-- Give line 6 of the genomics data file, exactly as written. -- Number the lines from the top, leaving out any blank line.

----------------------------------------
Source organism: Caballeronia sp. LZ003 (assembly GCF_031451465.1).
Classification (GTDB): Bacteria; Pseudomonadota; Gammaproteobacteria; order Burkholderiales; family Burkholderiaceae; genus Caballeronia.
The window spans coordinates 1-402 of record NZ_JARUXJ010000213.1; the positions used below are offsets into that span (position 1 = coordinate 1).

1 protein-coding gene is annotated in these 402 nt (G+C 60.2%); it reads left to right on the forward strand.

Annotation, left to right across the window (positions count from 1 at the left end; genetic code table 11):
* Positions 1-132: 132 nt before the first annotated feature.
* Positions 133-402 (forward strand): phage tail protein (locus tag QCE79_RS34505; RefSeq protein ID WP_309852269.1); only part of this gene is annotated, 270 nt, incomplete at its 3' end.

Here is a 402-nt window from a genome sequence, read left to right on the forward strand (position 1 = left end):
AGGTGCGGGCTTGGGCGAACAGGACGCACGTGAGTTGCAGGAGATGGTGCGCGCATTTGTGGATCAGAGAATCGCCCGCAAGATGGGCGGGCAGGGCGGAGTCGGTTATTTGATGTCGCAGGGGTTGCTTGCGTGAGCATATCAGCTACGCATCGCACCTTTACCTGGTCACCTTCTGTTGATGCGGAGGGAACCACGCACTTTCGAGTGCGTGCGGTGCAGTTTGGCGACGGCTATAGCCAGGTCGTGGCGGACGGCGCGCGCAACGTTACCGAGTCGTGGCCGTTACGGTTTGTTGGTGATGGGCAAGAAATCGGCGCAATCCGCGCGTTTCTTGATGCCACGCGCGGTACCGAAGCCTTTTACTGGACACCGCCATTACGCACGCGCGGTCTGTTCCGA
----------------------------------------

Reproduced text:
* Positions 1-132: 132 nt before the first annotated feature.